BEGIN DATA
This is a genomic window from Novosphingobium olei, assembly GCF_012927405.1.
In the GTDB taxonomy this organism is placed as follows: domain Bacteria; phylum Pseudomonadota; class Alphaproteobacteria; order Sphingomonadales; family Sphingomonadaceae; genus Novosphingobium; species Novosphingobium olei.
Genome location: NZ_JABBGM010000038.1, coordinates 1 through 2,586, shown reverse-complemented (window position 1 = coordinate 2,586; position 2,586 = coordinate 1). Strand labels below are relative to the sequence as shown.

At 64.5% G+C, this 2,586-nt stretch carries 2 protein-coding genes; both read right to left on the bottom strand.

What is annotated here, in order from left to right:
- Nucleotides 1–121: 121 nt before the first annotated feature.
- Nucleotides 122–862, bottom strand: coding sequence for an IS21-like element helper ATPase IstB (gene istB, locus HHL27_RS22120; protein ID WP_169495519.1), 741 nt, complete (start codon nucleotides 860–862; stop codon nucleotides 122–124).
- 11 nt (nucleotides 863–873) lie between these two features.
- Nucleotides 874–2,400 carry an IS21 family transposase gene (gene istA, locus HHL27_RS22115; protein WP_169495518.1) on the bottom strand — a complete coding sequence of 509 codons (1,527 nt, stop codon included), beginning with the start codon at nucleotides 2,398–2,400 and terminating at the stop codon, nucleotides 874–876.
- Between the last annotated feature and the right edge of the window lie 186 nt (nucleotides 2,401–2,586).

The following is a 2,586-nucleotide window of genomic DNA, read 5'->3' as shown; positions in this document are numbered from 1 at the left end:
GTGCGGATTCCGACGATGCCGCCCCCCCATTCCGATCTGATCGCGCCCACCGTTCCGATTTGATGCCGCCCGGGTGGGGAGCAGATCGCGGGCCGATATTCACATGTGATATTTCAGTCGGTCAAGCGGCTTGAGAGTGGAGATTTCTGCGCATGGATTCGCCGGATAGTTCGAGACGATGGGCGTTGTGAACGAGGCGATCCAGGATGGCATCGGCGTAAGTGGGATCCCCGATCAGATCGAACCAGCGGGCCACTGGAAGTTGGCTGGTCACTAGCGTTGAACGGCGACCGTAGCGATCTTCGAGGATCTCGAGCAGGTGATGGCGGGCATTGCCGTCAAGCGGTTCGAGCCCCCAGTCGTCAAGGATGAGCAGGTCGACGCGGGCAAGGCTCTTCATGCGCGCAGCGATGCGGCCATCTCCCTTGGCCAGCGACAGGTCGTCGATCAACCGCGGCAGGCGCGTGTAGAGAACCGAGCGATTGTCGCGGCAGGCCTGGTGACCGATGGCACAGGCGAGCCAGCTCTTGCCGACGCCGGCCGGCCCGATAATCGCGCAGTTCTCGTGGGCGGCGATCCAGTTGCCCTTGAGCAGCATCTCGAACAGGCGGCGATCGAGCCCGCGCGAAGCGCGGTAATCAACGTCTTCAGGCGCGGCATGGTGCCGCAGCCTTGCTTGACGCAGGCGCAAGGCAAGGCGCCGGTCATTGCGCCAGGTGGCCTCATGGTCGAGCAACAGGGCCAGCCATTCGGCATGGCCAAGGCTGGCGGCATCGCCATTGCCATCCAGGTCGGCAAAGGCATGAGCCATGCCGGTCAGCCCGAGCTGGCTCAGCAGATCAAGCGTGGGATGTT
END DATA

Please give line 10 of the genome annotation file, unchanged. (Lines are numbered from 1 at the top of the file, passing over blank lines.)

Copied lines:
- Between the last annotated feature and the right edge of the window lie 186 nt (nucleotides 2,401–2,586).